Tuareg music

Bombino, star of the African desert, hits Nashville
Third album, Nomad

© R.Wyman
Bombino on stage
16/04/2013 -

After a childhood of exile and rebellion, Bombino is taking the Tuareg tradition forwards armed with his hypnotic guitar. With two albums already under his belt and slice of global fame to his name, the artist recorded his new collection in Nashville at the studios of the indie rock star, Dan Auerback from the Black Keys.

His travels to the USA, Mali, Niger and Libya make Bombino a hard man to get hold of. When his mobile phone finally rings, the sun is already burning down on the sands in Niamey. The young guitarist ends up pulling in his motorbike to finish his conversation with the United Sates. Although it isn’t his faithful Yamaha that features on the cover of his new CD, the image of him racing through the dunes on his bike is catching on as the new symbol of a nomadic rocker. Nomad is in fact the title of Bombino’s latest album.
His previous opus was named after a town, Agadez, which used to be a crossroads of Tuareg traditions. “I wanted to pay tribute to a town in which I was happy, even though I’ve always felt like a nomad and I travel constantly,” said the prodigious guitarist who grew up in Niger, Algeria and Burkina Faso. “This new album is also the fruit of an adventure and a reminder that the word nomad carries an idea of freedom and mystery, like American rock.” The CD was recorded in Nashville, Tennessee, in an oasis in the land of country music – a studio belonging to Dan Auerbach, one half of the best-selling indie rock group The Black Keys.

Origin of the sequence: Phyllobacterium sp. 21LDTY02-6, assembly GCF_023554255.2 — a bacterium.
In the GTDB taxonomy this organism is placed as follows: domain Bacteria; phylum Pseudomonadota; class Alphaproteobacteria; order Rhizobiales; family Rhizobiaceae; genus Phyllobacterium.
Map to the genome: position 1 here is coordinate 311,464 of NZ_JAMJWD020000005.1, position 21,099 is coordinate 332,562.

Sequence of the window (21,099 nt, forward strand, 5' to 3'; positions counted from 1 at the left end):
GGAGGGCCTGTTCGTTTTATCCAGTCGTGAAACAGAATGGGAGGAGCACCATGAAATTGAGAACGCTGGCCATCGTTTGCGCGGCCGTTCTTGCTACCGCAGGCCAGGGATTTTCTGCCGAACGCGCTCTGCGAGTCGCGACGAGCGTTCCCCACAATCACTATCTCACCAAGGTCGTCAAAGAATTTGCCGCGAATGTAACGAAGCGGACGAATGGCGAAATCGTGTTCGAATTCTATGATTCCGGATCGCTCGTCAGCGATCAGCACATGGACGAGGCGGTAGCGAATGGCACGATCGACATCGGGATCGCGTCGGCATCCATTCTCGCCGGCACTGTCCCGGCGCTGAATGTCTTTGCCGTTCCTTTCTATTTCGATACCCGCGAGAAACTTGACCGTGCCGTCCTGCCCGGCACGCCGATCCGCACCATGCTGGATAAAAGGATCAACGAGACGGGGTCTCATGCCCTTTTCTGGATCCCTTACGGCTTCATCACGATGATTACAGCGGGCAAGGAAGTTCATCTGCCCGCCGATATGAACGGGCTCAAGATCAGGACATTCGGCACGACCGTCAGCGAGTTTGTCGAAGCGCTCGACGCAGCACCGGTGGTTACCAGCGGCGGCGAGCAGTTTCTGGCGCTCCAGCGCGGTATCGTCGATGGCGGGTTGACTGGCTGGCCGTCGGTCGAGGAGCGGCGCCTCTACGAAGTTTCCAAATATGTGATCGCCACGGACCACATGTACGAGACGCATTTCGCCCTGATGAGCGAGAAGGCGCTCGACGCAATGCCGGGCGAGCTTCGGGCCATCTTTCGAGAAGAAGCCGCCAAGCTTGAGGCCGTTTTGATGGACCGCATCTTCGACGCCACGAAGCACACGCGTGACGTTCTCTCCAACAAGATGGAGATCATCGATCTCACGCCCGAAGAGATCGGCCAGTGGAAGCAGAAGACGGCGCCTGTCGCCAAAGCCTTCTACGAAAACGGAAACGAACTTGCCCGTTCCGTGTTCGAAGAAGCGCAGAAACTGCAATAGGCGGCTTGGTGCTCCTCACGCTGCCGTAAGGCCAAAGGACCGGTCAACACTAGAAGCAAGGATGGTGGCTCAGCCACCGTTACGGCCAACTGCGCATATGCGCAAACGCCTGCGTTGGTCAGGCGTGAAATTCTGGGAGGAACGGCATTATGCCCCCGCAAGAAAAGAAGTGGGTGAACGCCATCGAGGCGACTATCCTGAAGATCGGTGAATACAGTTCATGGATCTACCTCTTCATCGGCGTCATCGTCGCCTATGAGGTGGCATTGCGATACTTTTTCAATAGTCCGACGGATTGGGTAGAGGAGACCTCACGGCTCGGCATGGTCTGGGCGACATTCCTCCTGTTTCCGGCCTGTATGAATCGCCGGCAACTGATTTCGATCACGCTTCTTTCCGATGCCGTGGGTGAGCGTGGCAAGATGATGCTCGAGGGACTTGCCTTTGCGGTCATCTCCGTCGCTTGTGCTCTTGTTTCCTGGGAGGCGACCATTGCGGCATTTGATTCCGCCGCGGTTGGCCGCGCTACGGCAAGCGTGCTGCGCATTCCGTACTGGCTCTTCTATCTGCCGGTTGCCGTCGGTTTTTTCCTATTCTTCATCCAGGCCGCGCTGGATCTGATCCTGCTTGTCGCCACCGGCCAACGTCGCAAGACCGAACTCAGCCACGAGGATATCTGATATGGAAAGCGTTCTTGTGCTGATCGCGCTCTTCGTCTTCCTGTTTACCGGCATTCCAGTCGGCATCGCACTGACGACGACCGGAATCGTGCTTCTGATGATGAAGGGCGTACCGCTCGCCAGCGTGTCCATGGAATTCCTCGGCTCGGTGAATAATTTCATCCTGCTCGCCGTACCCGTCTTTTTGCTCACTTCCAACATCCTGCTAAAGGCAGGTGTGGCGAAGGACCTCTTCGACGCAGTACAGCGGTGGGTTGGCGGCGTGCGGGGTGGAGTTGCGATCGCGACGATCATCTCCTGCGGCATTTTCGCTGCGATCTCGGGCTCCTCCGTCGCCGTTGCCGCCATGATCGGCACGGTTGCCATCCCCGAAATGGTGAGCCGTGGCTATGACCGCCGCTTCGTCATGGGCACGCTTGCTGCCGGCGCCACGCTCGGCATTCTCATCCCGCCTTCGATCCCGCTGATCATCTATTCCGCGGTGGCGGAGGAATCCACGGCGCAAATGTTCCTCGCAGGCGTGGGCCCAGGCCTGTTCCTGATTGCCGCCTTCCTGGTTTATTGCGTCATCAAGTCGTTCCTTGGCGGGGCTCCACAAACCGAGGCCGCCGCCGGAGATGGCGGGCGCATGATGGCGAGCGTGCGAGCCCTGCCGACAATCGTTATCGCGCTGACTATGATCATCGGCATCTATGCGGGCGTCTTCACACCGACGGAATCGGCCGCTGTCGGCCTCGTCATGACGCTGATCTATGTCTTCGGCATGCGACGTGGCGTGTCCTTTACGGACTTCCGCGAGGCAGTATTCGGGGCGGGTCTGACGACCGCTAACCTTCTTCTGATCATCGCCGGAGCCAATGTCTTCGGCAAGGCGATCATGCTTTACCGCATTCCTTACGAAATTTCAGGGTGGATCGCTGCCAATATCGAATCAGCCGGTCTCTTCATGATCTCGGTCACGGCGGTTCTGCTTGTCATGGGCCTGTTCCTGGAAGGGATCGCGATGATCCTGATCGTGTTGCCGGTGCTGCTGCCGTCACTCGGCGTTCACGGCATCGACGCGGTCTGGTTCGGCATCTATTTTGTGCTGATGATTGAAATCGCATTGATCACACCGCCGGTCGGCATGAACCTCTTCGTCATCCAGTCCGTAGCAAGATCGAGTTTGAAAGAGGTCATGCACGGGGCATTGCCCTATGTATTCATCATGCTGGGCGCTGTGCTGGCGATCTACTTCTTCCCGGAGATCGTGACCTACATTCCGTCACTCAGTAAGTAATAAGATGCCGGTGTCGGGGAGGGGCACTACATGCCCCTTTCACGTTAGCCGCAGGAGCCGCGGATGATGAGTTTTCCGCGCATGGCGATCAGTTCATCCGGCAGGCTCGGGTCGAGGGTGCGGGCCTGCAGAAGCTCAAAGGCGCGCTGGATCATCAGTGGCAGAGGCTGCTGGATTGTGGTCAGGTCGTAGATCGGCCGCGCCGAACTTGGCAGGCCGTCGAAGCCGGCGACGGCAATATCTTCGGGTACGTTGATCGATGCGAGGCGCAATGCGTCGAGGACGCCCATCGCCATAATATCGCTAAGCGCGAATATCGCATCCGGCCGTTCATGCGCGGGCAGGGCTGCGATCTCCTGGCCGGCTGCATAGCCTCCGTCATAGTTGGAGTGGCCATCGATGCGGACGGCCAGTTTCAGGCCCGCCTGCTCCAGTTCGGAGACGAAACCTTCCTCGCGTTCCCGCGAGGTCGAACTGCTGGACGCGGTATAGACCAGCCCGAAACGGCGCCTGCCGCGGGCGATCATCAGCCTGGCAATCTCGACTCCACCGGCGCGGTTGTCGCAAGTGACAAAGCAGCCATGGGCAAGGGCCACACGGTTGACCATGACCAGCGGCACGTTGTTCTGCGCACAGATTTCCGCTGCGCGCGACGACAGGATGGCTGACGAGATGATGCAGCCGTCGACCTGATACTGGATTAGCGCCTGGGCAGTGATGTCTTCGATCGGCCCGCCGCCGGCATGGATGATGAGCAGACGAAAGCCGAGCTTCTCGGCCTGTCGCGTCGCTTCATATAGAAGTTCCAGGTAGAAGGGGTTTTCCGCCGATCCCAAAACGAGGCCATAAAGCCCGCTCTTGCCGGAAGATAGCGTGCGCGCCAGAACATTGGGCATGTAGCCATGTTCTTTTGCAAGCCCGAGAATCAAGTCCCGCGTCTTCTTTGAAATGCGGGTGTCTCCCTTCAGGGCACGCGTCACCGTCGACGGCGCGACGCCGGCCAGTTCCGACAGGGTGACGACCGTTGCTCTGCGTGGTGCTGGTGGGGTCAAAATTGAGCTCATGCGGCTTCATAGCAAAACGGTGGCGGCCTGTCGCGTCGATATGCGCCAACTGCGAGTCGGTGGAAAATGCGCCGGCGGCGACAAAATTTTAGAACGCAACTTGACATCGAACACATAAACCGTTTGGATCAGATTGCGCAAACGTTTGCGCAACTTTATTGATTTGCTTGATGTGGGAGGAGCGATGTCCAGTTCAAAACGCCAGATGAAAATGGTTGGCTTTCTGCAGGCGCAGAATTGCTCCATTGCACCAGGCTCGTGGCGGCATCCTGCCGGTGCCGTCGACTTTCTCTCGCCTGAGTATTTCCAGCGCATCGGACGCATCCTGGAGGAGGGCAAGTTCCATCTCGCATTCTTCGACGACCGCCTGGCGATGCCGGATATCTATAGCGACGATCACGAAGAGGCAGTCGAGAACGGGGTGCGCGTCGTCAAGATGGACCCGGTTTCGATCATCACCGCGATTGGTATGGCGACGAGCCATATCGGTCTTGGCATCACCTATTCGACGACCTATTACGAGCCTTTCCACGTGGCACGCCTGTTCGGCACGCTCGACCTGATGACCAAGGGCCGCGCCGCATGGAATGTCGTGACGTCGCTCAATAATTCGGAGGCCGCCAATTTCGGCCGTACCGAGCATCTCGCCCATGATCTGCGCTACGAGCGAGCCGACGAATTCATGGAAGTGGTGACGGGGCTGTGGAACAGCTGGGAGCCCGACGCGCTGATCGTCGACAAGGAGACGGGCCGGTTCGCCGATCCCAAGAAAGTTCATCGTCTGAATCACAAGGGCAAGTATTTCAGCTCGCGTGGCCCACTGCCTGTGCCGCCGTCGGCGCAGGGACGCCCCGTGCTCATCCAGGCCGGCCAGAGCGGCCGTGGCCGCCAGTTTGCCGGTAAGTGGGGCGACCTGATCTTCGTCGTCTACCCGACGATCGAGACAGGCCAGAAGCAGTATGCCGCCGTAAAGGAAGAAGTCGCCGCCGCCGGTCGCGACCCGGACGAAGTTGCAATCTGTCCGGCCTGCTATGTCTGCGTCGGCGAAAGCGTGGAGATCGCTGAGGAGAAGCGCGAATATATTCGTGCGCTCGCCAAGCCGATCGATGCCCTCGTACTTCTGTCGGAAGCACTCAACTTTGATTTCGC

A love of sound

(East West/Nonesuch)

Won over by Bombino’s raw guitar playing and unique energy, Auerbach was keen to produce his music. He even ended up joining in on a few tracks, drawn in by the spontaneous, uncalculated magnetism of the four Tuareg musicans that turned up at his place. Their partnership sounds completely natural, with an electric edge, some superb tunes and subtle production work. “Dan likes a simple sound and old amplifiers. In his studio you can play without headphones, listen and feel your friends by your side. It makes you totally at ease. In fact, Nashville isn’t so different from our desert when it comes to the freedom and the heat!” said the young guitarist, who’s a fan of Dire Straits, Bob Marley and John Lee Hooker.
"We listened to a lot of rock and blues in the desert because people love that way of expressing yourself with a guitar,”added Bombino, who exchanged his legendary Fendher for a 1976 vintage guitar for the recording.

Bombino Nomad (Nonesuch Records) 2013
Bombino in concert at La Flèche d'Or April 18, 2013

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